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African Spurred Tortoise


Encyclopedia » Statistics and Facts
Nigeria

TAXONOMY

Kingdom: Animalia

Phylum: Chordata

Class: Reptilia

Order: Testidines

Family:Testudinidae

Genera: Centrochelys

Specie: Centrochelys Sulcata

 

HABITAT

The spurred tortoise is native to the Sahara Desert and the Sahel.It exists in semi-arid grasslands, Savannahs and shrub lands. It is found in Burkina Faso, Chad, Mali, Ethiopia, Sudan and Nigeria.

It is the only still existing specie in the genus Centrochely.

Its scientific name Sulcata means furrow in latin and refers to the furrows on its scale. In the arid regions the Sulcata excavates burrows in the ground to get to areas with higher moisture levels, and spends much of its day in the burrow. Its burrows average 30inches in depth, some also dig tunnels that can extend their burrows beyond 10 feet under the ground. They can also hibernate when the moisture level is too much.

They require large enclosures and warm temperatures with some moisture. They also prefer grassed lands or soft bedding. 

Their temperament is mild and this makes them frequent options for those who wish to keep Tortoises as pets.

 

SIZE

Adult males can reach 33 inches long and weigh up to 105kg, with the female reaching 20 inches and 60kg. They grow from hatchlings to 3 inches quickly, reaching 6-10 inches within the 1st 2-3 years of life and reach maturity in 5 years.

It is the 3rd largest specie of Tortoise in the world and the largest land based Tortoise in the world. 

This site is also a challenge as people find it difficult to keep as a pet.


LIFESPAN

Average lifespan is 70 years. A Nigerian Tortoise in Oyo is said to have lived 344 years and died in October 2019, it was recognized as the world’s oldest living animal. 

 

REPRODUCTION

Maturity is 5 years and mating is usually between Septembers through November. Males fight for breeding rights with the females and are vocal during the process. Sixty days after mating, the female begins to roam about for nesting sites once she sees a suitable nest she begins to excavate digging loose soil out of the earth, she may frequently urinate in the hole to soften the ground, the work of digging the nest may take up to five hours but duration is highly dependent on the nature of the soil and usually takes place when the environmental temperature is at least 27 °C.

once the nest reaches the required dimension the female begins laying her eggs one in every 3 minutes,  After the eggs are laid, the female fills in the nest, taking an hour or more to fully cover them all. Incubation should be 86 to 88 °F, and will take from 90 to 120 days.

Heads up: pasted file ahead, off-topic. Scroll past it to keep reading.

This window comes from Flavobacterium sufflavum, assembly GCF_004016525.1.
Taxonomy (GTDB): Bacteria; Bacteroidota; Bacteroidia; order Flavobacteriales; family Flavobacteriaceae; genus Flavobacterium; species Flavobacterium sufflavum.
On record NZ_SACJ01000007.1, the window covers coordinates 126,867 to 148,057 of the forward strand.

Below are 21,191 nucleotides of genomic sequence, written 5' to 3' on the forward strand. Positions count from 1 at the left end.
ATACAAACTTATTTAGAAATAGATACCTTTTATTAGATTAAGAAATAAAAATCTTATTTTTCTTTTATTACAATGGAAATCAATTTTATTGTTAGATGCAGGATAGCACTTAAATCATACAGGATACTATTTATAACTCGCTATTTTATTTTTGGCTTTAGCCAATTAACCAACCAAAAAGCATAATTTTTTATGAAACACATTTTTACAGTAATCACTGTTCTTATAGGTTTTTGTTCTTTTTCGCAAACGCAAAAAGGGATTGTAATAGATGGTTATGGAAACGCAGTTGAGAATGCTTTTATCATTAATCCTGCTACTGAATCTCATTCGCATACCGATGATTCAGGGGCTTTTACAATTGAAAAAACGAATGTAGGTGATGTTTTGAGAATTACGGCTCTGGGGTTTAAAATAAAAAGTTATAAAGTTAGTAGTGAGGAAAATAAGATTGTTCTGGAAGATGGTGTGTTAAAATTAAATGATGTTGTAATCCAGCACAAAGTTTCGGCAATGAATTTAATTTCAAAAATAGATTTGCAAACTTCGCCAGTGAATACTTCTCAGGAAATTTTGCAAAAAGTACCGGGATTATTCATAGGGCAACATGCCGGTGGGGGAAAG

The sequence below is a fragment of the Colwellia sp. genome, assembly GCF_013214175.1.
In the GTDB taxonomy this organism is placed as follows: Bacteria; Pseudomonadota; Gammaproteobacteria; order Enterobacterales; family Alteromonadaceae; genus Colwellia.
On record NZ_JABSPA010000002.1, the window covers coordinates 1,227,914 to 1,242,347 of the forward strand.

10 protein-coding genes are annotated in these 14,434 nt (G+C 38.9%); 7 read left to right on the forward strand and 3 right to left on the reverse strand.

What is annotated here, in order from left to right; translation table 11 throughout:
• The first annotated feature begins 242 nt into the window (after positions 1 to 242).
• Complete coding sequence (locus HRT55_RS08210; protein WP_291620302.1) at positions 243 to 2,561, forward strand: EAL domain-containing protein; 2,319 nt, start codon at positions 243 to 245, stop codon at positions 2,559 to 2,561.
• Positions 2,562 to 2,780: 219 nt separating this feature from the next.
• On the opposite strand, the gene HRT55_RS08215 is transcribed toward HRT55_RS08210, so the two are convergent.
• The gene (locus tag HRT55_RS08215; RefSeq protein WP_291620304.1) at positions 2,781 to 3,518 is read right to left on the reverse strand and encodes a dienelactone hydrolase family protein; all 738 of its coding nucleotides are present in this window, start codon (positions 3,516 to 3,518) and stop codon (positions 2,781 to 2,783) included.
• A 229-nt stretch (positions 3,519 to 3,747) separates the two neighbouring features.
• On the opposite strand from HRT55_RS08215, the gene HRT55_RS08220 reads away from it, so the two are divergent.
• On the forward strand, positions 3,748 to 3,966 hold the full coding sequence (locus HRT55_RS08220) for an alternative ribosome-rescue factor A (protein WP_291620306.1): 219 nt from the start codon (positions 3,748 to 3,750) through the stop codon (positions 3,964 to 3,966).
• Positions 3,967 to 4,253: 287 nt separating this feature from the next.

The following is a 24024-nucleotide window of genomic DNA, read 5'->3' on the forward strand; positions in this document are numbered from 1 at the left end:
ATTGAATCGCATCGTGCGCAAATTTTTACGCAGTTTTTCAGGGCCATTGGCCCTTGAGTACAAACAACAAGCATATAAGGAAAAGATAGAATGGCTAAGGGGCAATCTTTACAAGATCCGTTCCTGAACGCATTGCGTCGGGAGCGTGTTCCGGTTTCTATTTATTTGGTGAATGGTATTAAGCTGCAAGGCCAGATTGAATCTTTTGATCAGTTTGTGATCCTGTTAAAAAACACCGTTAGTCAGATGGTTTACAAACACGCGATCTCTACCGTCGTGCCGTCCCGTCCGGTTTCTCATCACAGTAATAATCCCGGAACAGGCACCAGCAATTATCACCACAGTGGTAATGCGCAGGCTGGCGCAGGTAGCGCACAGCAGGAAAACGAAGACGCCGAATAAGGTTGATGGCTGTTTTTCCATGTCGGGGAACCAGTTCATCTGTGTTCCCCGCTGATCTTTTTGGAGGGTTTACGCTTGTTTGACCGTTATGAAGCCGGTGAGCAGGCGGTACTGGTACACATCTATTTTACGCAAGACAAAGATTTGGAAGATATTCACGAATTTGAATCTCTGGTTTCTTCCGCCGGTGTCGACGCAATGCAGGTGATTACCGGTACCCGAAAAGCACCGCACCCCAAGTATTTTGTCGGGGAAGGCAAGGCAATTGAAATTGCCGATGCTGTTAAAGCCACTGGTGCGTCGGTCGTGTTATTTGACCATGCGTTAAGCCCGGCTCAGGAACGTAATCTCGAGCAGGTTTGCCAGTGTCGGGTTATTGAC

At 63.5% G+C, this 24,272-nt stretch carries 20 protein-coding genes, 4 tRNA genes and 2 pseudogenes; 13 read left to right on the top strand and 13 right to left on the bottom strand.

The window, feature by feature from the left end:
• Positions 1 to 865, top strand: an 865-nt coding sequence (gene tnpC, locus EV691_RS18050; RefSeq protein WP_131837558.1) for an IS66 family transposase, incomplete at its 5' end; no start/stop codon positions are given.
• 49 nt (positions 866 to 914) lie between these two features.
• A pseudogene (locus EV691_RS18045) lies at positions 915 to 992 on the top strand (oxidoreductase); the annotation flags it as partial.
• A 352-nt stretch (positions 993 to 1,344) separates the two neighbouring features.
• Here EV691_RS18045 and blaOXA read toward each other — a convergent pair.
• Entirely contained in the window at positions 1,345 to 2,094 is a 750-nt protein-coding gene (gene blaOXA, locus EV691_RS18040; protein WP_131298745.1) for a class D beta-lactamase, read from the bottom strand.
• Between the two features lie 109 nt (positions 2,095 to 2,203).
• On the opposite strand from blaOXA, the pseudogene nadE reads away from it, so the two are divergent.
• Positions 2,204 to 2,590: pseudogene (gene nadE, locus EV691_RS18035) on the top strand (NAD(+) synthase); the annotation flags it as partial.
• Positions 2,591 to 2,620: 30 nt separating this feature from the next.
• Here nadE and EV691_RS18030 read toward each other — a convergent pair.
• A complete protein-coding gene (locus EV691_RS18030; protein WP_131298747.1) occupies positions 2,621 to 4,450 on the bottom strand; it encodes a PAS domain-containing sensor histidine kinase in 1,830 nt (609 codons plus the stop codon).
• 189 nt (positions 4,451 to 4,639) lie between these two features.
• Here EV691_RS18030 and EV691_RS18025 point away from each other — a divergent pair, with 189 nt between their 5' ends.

NB:the eggs come in clutches and a clutch may contain up to 15-30 eggs and an average tortoise does this 2-5 times a year.

NUTRITION

They are herbivores, their diet includes grasses and plants and they love the Hibiscus plant. Grasses account for 80% of their food intake and they avoid fruits and foods high in sugar. They are voracious eaters yet they can go weeks without food and water and can consume up 15% of their net weight in one feeding.

Moisture is key to their health, yet high a moisture vegetable like lettuce can be harmful to them. 

APPEARANCE

In looks the Spurred Tortoise resembles its homes (The Sahara and Sahel) with a sandy, ivory, or golden yellow skin. It has 2 or more large spurs on its rear legs. On its top shell, its scutes tint from tan to yellow at the center and are decorated by brown outlines. Its bottom shell is a tint from light tan to yellow. The skin of a Spurred Tortoise is very thick, with legs covered in spined projections, these are protection from predators and insulation keeping them cool or warm in relation to the weather. 

SOUNDS

When scared, agitated or startled, they hiss loudly - the bigger the Tortoise, the stronger the hiss. They croak, grunt and whistle and are also vocal during mating.

HEALTH

They are prone to respiratory illnesses and need access to both moisture and sunlight in order to maintain body temperature and not overheat.


AFRICAN TRADITION AND CULTURE

The Mbe (Igbo for Tortoise) as a group is seen as the wisest animal and used to convey many moral dictates in Igbo folktales. Its slow pace is regarded as patience and seen as virtue. It is also feared by many due to its association with rituals and sacrifices. In many places across Nigeria the Tortoise as a general group is a key component of rites and rituals.



Other behaviours: They are known to bask in the sun and like regular direct sunlight for bone growth. The males are particularly aggressive especially towards other males.

 

 

 

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